Both poems are alike in being narrated by a young chimney sweep and discussing the life a chimney sweep leads. Both show the misery of this life.
However, in "The Chimney Sweeper" poem in Songs of Innocence, the chimney sweep still has hope and faith in adults and their institutions. He knows, at least in his dreams, that he is enslaved, but he can also dream of an "Angel" setting him free. At the end of the poem, he holds out the innocent hope that:
if all do their duty, they need not fear harm.
The poignance of the poem comes from the slippage between the narrator's innocent faith and the reader's unhappy recognition that this faith is misplaced.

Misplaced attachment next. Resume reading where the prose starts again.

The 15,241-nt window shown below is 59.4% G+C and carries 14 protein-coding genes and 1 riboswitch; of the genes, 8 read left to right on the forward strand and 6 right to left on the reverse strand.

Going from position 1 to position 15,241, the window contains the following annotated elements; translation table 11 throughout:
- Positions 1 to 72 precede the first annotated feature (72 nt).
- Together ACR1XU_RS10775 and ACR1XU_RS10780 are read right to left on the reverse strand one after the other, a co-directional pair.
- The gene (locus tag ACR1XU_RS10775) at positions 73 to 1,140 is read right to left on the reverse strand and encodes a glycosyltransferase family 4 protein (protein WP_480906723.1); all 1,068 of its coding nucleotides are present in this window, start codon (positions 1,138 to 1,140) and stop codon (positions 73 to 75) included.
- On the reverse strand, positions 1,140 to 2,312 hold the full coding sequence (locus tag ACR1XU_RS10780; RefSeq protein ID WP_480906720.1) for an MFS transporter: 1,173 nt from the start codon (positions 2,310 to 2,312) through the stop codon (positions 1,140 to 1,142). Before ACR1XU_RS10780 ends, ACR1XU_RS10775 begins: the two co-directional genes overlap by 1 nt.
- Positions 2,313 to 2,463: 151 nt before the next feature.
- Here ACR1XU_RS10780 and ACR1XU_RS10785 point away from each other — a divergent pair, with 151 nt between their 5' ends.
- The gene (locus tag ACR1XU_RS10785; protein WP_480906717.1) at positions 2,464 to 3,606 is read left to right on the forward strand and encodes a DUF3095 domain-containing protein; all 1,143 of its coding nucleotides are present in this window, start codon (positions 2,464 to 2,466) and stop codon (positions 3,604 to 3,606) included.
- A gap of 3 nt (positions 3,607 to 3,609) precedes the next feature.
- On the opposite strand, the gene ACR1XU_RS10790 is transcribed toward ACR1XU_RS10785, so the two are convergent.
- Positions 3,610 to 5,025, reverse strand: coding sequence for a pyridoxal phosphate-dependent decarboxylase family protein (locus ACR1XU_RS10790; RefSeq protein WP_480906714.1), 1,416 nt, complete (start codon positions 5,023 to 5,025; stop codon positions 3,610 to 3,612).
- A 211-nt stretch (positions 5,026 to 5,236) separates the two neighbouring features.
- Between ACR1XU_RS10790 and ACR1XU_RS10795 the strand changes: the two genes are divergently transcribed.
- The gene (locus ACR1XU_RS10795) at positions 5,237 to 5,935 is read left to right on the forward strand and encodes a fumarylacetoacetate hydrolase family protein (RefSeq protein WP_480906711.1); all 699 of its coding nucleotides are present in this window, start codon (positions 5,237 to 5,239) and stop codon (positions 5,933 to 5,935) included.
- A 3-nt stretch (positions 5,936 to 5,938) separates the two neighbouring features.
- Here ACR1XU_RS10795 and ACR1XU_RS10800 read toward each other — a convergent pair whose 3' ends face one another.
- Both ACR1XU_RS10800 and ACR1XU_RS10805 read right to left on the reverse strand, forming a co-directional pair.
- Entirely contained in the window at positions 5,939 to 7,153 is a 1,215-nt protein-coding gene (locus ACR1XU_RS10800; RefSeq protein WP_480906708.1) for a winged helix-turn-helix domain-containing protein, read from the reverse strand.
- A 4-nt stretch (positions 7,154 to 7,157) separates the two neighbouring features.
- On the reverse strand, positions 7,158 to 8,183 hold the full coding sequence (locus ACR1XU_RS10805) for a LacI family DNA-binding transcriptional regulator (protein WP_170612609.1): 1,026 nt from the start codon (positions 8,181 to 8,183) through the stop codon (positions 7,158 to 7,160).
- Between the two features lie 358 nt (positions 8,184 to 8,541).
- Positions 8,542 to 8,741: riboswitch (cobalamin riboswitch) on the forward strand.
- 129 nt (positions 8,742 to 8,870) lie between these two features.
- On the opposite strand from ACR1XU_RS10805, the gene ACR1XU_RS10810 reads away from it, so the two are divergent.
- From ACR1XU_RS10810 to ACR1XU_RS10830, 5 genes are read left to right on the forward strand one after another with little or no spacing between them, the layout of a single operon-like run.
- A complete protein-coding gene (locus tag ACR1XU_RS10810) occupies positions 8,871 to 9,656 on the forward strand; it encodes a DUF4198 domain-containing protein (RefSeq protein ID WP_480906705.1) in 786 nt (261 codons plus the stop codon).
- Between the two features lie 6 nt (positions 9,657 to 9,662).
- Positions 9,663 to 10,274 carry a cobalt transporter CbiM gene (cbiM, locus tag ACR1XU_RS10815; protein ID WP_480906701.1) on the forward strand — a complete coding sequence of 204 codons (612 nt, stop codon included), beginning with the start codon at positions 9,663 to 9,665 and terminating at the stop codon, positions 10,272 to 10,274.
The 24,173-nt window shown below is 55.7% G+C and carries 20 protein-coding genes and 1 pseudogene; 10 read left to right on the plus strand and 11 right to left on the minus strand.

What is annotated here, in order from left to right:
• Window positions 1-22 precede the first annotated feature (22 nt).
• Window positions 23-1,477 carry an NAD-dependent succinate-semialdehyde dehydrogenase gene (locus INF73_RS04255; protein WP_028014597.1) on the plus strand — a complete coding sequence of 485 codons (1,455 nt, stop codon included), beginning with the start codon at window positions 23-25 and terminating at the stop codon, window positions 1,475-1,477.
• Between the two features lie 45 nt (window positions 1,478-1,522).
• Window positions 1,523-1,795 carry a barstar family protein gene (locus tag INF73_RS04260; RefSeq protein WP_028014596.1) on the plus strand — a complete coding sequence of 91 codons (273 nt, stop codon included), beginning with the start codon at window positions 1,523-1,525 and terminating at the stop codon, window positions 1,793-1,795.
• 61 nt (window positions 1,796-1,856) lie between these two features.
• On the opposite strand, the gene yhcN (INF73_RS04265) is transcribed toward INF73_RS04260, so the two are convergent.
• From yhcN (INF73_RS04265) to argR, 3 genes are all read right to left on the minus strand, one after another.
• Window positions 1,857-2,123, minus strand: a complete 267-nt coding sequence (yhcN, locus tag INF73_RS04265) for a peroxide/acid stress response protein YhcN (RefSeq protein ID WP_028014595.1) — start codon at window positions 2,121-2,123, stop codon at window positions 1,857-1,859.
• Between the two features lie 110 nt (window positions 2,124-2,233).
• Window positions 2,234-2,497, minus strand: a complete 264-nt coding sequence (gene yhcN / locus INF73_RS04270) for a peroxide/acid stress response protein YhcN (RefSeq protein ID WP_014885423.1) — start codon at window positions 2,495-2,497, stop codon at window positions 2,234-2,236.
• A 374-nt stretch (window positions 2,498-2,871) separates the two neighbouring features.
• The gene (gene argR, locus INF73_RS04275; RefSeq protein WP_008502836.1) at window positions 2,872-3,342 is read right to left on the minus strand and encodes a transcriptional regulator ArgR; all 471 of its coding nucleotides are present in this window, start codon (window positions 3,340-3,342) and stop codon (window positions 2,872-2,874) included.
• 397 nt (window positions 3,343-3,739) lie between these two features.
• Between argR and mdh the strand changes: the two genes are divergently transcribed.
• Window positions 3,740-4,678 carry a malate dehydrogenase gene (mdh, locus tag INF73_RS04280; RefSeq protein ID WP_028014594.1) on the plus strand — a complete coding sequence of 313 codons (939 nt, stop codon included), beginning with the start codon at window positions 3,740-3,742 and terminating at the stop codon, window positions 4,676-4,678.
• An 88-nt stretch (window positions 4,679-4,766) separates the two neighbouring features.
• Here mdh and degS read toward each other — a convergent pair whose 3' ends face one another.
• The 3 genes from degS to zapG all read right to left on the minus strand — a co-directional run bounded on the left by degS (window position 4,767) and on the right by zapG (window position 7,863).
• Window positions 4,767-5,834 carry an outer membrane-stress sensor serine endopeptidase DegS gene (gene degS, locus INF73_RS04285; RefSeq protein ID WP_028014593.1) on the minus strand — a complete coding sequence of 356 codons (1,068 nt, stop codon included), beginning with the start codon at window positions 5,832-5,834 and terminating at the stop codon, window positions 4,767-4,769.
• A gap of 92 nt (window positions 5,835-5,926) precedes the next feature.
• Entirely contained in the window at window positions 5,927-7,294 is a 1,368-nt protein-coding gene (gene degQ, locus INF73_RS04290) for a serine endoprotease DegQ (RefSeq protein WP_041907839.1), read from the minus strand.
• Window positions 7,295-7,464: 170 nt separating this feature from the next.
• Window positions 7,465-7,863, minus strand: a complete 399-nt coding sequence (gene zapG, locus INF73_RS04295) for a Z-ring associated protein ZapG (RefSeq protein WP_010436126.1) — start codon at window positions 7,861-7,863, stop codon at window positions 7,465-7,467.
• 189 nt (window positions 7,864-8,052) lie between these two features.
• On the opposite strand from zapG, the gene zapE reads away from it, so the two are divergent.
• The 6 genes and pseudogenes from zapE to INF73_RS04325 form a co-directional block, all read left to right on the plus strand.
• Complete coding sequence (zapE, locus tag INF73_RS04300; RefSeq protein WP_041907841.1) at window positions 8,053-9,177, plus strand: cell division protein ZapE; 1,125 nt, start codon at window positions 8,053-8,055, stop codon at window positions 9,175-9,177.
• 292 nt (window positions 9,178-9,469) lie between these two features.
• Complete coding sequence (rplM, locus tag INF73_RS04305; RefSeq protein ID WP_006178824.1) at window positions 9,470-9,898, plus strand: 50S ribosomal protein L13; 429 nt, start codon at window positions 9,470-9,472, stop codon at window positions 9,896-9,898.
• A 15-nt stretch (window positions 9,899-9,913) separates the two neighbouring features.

In "The Chimney Sweeper" poem in Songs of Experience, the young narrator now knows that no "angel" will save him. In this poem, the young narrator condemns institutionalized religion. He says that the parents who have abandoned him:
are both gone up to the church to pray.
In other words, rather than do anything concrete for him, they are trying to feel better about themselves through religion. Later this chimney sweep says that because he has been taught to appear happy on the outside, dancing and singing, it is easy for the adults with power to look the other way and pretend everything is fine:
They think they have done me no injury,
And are gone to praise God and his Priest and King,
Who make up a heaven of our misery.
The child now knows that institutions of religion and monarchy (a hierarchical society) come up with words that tells lies—"make up a heaven"—to rationalize away the "misery" of the powerless so they don't have to deal with it. This child no longer believes he will be free of harm.